We decided to try something new this year, and we have rented a GPR (ground-penetrating radar) unit to survey the field around the main excavation site.
Ground-penetrating radar is a remote sensing method that is not just useful for archaeology. In fact, it is often used for things like locating gas or electrical services, voids, cracks, rock, ice and fresh water and changes in material properties.
The unit consists of a transmitter which emits high-frequency radio waves into the ground. These waves behave in different ways depending on the materials they encounter. For example, they may be reflected, scattered, or refracted. The unit also has a receiving antenna which listens for the return of the signal and the variation in the signal compared to the original signal that was transmitted. The processor unit compares the two signals and then generates a kind of map that you can interpret to read what is going on underground. The depth that can be “seen” under the ground surface depends on the electrical conductivity of the ground, the radiated power and the frequency of the transmission.
We know from historical documentary evidence that there were many structures in this immediate area that are no longer visible. We are hoping that the GPR will give us some targets that we can then explore through traditional excavation. The advantage to this method is we can peer under the surface without having to disturb it, and that helps us to be more efficient and strategic in our excavations.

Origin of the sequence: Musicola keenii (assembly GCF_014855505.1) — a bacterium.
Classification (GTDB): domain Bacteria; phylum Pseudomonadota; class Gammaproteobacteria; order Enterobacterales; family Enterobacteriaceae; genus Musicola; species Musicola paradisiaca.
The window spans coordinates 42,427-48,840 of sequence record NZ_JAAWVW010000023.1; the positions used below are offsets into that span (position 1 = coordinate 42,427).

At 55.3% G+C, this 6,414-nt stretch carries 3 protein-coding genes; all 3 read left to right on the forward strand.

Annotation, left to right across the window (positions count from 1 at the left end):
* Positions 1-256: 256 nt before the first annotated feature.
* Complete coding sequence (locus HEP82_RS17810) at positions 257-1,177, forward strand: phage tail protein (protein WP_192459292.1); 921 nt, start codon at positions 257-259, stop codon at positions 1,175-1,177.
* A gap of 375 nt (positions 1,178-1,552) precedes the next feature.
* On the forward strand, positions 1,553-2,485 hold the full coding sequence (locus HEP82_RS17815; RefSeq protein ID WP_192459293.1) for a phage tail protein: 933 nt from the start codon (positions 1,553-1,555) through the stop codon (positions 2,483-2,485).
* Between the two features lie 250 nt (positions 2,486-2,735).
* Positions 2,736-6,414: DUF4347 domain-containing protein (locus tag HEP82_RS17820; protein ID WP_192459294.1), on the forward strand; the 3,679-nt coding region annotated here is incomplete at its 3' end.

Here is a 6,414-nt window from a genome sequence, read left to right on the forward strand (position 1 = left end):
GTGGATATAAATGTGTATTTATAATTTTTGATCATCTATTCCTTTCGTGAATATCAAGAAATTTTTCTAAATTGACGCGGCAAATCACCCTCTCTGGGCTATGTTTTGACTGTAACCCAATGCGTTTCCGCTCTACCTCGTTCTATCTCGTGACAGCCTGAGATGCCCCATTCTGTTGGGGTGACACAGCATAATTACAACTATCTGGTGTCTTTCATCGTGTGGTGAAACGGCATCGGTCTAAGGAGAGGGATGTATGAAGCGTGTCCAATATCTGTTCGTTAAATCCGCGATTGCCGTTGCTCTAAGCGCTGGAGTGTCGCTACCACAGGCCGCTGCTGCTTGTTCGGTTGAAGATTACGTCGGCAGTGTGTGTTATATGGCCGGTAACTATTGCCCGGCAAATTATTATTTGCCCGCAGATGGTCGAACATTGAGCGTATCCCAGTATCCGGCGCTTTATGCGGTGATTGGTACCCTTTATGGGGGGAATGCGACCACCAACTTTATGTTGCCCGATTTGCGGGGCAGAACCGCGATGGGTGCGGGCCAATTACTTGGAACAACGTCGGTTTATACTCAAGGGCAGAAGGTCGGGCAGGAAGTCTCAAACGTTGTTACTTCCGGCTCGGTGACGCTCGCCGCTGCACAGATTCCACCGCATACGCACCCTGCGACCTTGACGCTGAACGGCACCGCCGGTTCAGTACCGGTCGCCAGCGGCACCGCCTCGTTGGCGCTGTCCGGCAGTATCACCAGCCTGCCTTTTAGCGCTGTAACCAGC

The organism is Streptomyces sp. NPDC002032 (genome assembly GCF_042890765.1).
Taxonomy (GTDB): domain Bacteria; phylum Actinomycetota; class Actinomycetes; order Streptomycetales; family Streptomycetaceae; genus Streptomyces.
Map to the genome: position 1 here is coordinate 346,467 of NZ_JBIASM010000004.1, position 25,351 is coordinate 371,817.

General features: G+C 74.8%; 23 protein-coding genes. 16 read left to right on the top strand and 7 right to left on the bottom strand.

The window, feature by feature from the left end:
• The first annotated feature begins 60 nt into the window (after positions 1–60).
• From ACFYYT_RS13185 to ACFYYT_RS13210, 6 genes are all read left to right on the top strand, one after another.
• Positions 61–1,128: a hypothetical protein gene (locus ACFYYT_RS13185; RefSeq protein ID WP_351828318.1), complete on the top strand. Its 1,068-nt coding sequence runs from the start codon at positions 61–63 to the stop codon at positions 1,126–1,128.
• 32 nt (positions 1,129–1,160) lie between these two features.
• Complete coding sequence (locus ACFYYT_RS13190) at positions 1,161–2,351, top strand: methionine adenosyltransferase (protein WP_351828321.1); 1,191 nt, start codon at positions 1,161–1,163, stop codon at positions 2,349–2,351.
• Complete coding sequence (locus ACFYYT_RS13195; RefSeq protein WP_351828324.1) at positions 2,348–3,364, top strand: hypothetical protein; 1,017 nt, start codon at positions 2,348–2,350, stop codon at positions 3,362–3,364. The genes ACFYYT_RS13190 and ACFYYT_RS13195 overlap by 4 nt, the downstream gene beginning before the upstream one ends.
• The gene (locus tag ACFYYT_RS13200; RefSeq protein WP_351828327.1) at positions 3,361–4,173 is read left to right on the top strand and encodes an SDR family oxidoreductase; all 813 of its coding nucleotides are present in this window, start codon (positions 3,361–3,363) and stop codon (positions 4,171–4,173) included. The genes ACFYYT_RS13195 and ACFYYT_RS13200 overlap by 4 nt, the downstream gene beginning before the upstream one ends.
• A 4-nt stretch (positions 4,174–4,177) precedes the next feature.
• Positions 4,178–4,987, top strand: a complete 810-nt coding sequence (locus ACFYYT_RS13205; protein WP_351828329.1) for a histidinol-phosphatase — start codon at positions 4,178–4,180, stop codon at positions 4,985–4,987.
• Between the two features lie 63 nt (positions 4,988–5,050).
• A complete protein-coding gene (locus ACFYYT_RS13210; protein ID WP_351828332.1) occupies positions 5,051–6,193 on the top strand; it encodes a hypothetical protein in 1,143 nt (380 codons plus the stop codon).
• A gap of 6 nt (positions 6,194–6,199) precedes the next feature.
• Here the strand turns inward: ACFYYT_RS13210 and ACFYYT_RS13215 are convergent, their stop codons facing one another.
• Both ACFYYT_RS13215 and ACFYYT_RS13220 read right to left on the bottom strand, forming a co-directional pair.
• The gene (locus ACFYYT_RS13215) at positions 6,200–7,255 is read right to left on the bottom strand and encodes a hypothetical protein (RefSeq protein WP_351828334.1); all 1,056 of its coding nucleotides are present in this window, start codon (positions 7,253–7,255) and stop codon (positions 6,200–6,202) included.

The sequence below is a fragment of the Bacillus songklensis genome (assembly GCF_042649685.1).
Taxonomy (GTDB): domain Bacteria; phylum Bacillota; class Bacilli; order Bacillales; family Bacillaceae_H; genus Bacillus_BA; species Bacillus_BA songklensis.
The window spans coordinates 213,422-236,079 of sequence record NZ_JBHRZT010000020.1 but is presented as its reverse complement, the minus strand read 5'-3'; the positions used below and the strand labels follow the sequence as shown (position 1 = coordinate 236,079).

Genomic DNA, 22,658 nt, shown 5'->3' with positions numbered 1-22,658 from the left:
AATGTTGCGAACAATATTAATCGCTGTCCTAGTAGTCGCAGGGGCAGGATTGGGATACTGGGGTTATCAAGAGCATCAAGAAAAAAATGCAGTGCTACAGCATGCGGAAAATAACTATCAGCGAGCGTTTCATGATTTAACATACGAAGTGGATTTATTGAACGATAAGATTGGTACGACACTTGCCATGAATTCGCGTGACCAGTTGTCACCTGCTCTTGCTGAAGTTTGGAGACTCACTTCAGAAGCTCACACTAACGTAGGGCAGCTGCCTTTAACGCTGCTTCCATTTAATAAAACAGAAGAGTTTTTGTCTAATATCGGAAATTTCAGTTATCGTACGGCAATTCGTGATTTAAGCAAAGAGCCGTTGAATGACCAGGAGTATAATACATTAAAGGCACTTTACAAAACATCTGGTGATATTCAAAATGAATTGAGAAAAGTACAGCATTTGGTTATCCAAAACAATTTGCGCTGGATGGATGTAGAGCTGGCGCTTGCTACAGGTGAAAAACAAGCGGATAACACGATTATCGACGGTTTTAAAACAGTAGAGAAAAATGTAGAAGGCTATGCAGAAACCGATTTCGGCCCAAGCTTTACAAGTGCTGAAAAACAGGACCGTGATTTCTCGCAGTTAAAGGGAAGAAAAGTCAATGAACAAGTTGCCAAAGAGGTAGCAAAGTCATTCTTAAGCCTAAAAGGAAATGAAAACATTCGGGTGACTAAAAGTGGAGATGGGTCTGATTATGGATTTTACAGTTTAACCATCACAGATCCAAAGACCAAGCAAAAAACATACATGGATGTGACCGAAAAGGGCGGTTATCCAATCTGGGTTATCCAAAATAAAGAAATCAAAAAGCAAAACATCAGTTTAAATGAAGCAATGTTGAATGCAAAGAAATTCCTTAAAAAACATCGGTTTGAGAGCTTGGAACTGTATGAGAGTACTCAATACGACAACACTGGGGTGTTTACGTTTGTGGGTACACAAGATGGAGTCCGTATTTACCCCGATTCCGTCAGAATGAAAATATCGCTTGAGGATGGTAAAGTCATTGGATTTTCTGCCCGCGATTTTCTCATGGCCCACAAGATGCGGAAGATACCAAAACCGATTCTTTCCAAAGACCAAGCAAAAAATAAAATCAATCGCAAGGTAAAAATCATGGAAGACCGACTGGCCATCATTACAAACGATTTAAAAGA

Jolyane is a graduate student in the Department of Anthropology. She’s with us this season to supervise a crew to collect the GPR data and then to conduct some test excavations at the areas where we think there are targets. We are looking forward to seeing her results!
Here’s a little preview of the first grid they collected. The image above is an example of the recording of a line walked on the ground. While we certainly could wander around looking at individual lines, we instead have constructed 25m x 25m grids, where we have stacked lines in slices of the grid. These individual lines are then stitched together and we can look at them from a top-down perspective to see the hot spots which might indicate a buried archaeological feature.
Stay tuned, and we’ll follow along with the GPR team the rest of the season.
We’re officially on site as of Monday, so see you then!